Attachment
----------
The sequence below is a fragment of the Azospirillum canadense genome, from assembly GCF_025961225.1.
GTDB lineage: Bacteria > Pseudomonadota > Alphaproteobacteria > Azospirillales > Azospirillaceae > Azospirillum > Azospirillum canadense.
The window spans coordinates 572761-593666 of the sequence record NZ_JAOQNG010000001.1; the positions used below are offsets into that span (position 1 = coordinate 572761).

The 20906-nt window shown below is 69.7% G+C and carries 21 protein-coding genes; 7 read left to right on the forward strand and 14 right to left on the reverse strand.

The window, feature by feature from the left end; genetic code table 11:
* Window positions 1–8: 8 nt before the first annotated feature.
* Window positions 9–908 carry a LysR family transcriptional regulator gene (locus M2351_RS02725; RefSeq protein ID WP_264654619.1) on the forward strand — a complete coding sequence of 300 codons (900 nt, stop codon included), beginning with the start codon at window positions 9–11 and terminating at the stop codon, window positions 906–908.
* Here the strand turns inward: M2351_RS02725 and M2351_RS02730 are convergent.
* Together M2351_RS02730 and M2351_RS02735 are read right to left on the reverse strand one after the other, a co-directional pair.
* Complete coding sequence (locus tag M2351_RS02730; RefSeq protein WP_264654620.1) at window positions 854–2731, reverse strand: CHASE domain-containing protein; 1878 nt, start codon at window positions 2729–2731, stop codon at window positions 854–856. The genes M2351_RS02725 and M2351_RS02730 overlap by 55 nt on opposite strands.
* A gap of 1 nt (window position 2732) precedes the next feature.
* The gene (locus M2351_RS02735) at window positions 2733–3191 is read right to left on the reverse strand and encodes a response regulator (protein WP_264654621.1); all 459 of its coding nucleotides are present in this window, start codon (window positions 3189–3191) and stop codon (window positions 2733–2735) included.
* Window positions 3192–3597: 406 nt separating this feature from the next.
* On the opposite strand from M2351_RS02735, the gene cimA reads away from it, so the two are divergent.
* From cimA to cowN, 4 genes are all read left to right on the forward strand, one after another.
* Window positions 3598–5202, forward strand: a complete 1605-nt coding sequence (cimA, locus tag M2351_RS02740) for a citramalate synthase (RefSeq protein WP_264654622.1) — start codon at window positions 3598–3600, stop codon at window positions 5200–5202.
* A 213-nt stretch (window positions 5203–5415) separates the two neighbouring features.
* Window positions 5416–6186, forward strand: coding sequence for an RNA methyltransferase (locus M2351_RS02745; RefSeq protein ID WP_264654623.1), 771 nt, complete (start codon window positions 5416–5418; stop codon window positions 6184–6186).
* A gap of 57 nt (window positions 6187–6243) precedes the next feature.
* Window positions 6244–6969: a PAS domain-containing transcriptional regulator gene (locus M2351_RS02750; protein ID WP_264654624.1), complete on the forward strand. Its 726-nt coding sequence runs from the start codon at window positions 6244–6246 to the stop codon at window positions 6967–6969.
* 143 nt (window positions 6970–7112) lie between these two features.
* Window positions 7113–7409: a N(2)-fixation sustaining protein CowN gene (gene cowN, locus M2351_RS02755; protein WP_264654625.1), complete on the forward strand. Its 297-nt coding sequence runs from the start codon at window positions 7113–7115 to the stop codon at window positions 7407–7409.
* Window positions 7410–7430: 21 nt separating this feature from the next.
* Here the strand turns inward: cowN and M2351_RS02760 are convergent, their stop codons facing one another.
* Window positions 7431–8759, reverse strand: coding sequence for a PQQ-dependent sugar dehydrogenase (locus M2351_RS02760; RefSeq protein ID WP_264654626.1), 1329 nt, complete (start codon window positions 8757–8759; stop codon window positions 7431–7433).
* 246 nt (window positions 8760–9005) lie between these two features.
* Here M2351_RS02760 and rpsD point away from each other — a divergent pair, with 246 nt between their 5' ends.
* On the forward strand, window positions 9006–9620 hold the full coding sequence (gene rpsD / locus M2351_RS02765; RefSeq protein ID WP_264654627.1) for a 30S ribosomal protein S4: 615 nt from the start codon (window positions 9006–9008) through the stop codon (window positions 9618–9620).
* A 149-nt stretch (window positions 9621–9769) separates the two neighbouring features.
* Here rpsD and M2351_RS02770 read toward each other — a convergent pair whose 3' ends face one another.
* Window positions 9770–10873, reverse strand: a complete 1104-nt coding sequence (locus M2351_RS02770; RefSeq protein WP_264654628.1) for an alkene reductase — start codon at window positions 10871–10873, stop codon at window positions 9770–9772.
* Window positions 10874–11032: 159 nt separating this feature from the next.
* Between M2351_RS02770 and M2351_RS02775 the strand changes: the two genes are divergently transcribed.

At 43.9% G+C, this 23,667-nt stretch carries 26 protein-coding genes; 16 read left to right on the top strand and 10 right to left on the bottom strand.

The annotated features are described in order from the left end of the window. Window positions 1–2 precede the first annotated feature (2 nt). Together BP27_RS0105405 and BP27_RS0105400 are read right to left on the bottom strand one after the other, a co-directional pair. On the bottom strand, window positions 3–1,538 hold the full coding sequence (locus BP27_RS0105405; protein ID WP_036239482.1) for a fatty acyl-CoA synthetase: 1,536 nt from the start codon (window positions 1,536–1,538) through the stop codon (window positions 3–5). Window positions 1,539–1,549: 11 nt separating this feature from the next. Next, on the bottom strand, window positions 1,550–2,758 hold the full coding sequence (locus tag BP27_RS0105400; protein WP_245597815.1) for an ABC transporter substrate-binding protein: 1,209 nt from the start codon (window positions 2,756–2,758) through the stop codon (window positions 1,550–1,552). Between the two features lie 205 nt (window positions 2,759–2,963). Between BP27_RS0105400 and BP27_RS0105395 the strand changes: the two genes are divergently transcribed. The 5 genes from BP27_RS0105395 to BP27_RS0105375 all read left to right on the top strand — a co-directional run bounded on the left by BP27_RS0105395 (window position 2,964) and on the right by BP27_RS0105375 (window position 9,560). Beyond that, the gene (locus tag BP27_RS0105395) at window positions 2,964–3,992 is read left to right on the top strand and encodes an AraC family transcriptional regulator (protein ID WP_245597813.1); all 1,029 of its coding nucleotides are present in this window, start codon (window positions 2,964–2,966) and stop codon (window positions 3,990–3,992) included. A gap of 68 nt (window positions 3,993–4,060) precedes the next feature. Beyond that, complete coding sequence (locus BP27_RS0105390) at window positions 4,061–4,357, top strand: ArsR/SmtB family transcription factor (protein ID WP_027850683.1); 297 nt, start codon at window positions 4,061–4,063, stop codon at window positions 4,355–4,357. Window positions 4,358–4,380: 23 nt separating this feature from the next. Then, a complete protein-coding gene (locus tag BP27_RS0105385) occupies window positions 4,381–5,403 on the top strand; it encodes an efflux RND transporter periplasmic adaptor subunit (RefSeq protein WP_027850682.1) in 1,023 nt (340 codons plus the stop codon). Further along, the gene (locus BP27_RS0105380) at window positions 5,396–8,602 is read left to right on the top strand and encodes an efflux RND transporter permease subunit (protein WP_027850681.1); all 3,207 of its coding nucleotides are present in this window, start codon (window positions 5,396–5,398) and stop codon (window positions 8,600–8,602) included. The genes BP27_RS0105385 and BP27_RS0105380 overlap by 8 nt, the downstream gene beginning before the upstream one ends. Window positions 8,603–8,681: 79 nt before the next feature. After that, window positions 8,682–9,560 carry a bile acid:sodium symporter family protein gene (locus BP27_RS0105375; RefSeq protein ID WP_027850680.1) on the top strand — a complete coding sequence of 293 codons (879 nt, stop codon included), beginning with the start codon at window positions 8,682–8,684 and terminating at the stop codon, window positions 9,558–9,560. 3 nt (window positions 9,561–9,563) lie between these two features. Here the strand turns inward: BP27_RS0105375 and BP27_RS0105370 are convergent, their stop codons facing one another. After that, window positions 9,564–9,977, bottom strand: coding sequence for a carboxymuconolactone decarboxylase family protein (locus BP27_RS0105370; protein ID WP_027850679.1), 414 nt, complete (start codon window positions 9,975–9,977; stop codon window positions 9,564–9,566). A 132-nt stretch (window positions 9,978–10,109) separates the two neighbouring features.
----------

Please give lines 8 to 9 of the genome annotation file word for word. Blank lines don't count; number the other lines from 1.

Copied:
* Here the strand turns inward: M2351_RS02725 and M2351_RS02730 are convergent.
* Together M2351_RS02730 and M2351_RS02735 are read right to left on the reverse strand one after the other, a co-directional pair.